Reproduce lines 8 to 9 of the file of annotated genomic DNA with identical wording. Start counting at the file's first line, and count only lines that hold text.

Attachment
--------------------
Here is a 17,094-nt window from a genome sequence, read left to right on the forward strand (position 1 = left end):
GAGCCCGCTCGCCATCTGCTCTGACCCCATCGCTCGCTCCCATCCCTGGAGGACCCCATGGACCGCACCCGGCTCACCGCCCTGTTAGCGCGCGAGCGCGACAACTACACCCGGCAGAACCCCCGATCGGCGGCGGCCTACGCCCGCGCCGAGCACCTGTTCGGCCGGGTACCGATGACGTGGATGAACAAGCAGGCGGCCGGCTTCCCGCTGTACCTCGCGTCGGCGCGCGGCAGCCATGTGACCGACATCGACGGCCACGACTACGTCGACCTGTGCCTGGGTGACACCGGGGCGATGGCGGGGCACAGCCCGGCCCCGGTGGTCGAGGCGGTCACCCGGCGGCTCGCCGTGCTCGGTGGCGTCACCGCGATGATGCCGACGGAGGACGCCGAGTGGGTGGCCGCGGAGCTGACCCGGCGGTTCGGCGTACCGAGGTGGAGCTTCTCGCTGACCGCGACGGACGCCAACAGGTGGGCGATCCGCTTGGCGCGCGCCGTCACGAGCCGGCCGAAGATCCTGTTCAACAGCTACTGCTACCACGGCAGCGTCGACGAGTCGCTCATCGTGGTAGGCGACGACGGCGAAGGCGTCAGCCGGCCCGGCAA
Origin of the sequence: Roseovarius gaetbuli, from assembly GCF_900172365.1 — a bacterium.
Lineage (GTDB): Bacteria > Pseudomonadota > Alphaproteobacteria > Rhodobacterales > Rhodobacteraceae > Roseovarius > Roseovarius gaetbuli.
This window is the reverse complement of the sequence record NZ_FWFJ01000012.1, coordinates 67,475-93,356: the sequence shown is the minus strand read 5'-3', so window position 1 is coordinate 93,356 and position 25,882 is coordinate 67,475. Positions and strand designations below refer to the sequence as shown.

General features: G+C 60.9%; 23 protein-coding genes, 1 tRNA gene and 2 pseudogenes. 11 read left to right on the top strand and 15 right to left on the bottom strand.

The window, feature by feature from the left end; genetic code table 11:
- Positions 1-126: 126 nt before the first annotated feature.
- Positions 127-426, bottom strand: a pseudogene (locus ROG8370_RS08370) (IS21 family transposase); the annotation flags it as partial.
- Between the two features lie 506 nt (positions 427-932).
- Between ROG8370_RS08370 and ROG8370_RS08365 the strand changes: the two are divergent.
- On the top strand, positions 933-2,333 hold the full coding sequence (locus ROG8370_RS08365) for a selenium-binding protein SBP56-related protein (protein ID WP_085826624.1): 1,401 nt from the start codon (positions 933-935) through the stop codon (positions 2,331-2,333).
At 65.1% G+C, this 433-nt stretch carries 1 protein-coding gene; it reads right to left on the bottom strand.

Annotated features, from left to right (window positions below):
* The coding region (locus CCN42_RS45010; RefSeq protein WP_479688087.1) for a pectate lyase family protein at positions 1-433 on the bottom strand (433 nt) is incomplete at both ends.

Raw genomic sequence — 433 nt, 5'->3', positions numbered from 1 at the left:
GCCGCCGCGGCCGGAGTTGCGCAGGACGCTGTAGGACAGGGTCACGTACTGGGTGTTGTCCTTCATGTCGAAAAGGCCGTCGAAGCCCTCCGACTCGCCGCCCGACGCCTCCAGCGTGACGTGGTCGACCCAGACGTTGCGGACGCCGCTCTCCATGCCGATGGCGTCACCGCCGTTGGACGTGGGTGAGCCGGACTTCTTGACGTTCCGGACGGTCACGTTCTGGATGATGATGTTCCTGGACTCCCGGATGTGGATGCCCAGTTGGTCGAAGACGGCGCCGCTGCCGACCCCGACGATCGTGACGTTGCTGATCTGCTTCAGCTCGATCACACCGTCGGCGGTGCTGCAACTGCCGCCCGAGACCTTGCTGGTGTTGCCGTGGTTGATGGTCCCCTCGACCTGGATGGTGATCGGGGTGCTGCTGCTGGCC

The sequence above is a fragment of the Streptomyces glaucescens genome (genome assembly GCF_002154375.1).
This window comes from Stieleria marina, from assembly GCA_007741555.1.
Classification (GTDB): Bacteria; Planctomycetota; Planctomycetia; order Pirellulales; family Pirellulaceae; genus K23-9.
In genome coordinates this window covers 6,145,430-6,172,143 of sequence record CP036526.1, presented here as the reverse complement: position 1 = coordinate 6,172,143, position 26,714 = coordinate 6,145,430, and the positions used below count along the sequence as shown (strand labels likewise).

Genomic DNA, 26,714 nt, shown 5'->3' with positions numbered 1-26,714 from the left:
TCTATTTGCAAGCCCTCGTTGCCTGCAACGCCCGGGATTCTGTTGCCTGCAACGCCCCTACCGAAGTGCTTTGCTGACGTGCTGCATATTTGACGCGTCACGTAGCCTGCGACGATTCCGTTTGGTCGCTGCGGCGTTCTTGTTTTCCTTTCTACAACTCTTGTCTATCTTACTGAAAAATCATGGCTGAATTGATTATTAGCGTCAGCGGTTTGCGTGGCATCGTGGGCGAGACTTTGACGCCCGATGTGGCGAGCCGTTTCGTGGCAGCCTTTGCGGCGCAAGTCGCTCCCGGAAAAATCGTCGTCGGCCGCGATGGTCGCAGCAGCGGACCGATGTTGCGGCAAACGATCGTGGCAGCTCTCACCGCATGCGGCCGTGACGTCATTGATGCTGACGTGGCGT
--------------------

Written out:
- Positions 1-126: 126 nt before the first annotated feature.
- Positions 127-426, bottom strand: a pseudogene (locus ROG8370_RS08370) (IS21 family transposase); the annotation flags it as partial.